Currently German public universities are tuition free for international students, unless they are located in the state of Baden-Württemberg in the south of the country.
The state introduced fees for non-EU students in 2017, but is set to drop the costs of €1,500 per semester or €3,000 per year after falls in recruitment.
In July last year, Bavaria’s federal government passed the University Innovation Act which opened up the opportunity for the state’s universities to introduce tuition fees for students from non-EU countries.
Up to now, TUM is the only university in Bavaria to say it will set fees for international students from outside the European Union.
From the 2024/25 winter semester, non-EU students enrolling in a new degree program at the institution will be charged between €2,000-3,000 for bachelor’s and €4,000-6,000 for master’s programs per semester.
TUM says the fees will be used to improve study conditions, develop teaching capabilities, expand advising and support services and improve student infrastructure.
It also notes that the introduction of fees is “structured in a socially responsible manner”, by creating opportunities for waivers and scholarship programs.
Those with “established domestic connections”, meaning individuals that have resided in Germany for a total of at least five years before beginning studies or with one parent regularly employed in Germany for a total of at least three years during the last six years, will be eligible for tuition fee waivers.
Students with disabilities and asylum seekers will also be exempt.
Representatives for students on the TUM Senate and University Council have argued that the university should focus on supporting talented students. They also say that students should not be dependent on the income of the parents regardless of their background.
TUM says that the fees are needed to allow the university to “continue to live up to” the trust that more and young people from all over the world annually put in its “outstanding education and training”.
“To achieve this, it is essential to offer not only exceptional personalities in research and teaching, but also the highest standards in infrastructure, equipment, learning spaces, management and student support,” it says.
The new tuition fees will “benefit all students by ensuring excellent academic conditions in the long term”.
The University Innovation Act in Bavaria from last year also reiterated that universities can offer courses in foreign languages and encouraged them to develop international study programs together with foreign, “especially European”, universities where study sections and examinations are taken at the partner university.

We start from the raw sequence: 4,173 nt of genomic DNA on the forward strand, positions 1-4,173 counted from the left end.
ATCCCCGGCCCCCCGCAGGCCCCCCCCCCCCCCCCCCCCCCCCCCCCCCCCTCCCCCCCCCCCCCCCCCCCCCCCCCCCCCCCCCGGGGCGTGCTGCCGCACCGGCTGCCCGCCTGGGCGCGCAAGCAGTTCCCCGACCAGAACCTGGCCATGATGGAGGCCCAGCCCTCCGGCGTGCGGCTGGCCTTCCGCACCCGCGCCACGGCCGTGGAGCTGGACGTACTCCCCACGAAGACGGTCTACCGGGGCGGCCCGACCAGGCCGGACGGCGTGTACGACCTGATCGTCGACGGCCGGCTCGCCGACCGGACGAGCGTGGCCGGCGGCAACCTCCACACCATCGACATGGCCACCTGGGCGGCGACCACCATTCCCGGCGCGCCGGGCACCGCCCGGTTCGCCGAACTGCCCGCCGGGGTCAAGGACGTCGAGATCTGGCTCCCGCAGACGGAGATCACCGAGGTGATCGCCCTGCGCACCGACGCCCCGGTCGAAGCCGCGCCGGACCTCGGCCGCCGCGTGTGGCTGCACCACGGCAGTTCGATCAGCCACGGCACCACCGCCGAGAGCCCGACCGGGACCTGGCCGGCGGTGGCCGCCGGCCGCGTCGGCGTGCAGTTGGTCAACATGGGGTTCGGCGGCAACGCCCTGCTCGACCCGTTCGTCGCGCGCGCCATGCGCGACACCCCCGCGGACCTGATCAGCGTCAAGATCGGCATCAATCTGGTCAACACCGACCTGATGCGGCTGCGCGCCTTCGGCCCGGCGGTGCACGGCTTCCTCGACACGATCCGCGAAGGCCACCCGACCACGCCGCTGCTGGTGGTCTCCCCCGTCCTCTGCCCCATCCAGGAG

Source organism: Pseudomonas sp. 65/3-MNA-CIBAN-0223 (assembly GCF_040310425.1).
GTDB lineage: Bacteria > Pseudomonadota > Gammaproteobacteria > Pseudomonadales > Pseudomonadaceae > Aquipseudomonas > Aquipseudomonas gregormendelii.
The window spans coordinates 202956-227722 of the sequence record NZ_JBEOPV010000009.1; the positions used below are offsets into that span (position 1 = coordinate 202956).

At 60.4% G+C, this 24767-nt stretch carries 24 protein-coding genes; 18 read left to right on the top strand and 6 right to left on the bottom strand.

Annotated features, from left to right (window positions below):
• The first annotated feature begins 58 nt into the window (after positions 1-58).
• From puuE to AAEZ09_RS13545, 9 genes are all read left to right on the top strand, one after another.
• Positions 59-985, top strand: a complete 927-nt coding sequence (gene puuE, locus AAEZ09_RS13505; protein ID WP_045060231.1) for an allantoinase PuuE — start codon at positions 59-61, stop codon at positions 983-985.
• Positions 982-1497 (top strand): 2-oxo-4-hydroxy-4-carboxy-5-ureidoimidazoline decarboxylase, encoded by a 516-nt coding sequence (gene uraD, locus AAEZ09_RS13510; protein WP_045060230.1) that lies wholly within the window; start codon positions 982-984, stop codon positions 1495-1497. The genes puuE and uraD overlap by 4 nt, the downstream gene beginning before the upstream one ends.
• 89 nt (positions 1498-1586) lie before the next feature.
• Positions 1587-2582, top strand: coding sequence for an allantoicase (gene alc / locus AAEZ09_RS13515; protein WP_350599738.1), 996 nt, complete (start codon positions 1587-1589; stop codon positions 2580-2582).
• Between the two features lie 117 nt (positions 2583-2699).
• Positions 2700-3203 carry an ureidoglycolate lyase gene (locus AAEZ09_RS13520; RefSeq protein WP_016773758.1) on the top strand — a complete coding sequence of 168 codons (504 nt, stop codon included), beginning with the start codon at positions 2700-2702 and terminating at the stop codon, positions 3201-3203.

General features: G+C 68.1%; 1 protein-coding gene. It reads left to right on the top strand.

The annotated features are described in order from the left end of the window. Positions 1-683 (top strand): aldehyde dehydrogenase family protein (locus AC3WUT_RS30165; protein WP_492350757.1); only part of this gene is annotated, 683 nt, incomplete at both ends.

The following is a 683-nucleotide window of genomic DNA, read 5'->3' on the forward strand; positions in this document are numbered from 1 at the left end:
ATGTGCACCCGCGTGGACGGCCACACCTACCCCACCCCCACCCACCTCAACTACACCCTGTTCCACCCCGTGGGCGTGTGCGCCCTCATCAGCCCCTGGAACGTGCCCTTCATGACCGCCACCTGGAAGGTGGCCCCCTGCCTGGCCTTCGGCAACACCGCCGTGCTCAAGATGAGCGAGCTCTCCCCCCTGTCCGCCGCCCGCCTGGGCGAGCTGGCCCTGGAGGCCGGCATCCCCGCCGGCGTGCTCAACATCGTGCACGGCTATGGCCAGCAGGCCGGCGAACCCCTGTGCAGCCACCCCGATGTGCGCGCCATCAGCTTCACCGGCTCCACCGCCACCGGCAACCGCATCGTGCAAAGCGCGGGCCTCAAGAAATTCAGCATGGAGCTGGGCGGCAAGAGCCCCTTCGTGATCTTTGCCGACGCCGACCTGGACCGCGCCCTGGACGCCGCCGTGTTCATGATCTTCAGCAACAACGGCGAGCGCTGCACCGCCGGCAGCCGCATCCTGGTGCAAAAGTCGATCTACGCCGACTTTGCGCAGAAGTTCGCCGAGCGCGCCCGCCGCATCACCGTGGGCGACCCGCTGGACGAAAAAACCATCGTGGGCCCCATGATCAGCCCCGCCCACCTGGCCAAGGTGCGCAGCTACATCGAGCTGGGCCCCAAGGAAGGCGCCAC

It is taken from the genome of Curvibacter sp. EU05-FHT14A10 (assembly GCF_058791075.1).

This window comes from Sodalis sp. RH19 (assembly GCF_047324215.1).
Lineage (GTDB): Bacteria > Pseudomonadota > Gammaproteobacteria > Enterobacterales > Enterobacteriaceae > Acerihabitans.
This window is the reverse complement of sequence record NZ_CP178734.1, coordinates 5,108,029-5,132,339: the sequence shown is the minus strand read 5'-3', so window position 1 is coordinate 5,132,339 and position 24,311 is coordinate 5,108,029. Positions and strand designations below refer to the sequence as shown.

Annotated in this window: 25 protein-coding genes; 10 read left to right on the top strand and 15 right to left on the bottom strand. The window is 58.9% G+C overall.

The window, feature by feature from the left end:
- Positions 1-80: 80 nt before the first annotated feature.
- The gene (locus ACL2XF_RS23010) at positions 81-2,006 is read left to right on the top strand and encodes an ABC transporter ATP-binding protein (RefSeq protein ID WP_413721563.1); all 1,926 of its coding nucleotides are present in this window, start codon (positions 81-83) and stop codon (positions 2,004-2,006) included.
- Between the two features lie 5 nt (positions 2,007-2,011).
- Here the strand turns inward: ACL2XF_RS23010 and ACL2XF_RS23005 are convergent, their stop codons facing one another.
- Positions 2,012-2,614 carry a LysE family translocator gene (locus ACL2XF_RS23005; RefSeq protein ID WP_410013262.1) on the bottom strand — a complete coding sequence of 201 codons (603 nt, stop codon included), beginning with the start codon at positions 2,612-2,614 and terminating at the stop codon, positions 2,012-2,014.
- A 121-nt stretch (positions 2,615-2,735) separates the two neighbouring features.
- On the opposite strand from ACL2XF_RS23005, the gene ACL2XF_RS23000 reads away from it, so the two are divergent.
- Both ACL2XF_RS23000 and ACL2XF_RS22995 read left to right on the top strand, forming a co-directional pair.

It also noted promoting students’ multilingual skills and sufficient knowledge of German among foreign-language students as “general tasks” for institutions.
For founder and CEO of Study.eu, Gerrit Bruno Blöss, it is “odd” that the state government of Bavaria made tuition fees possible “against the backdrop of shortages of skilled workers in so many professional areas”.
“But then, it’s no surprise that Bavaria’s most renowned university is among the first to make use of the new law,” he said.
“Luckily, the fee levels are modest in comparison to their international peers, and there are comparably generous exemptions,” Blöss, who is a TUM alumnus, added. “I would hope that they make good on the promise of providing opportunities for waivers and scholarships. It would be a shame if the fees meant that TUM became inaccessible for bright young talents.”
“Domestic competitors should expect increased interest from non-European applicants”
Earlier this year, Norway announced it would introduce fees for non-EU students beginning autumn 2023, following its neighbour Sweden, which put in fees in 2011. Finland is also increasing fees for non-EU students.
The state of Baden-Württemberg said in April that it wants to abolish fees for non-EU students, despite collecting some €30 million from around 10,000 non-EU students last year. The Greens–CDU coalition has agreed that the abolition is something they want to “implement together”.
It is unclear whether TUM will see a decrease in international student enrolments due to the university being highly selective. Tax-deductible tuition fees also allow international students to recoup some of their costs.
Blöss predicted however that TUM will see a “sharp drop” in application numbers from overseas.
“But given their low acceptance rates, this doesn’t have to mean any effective reduction in enrolments. Domestic competitors, meanwhile, should expect increased interest from non-European applicants,” he said.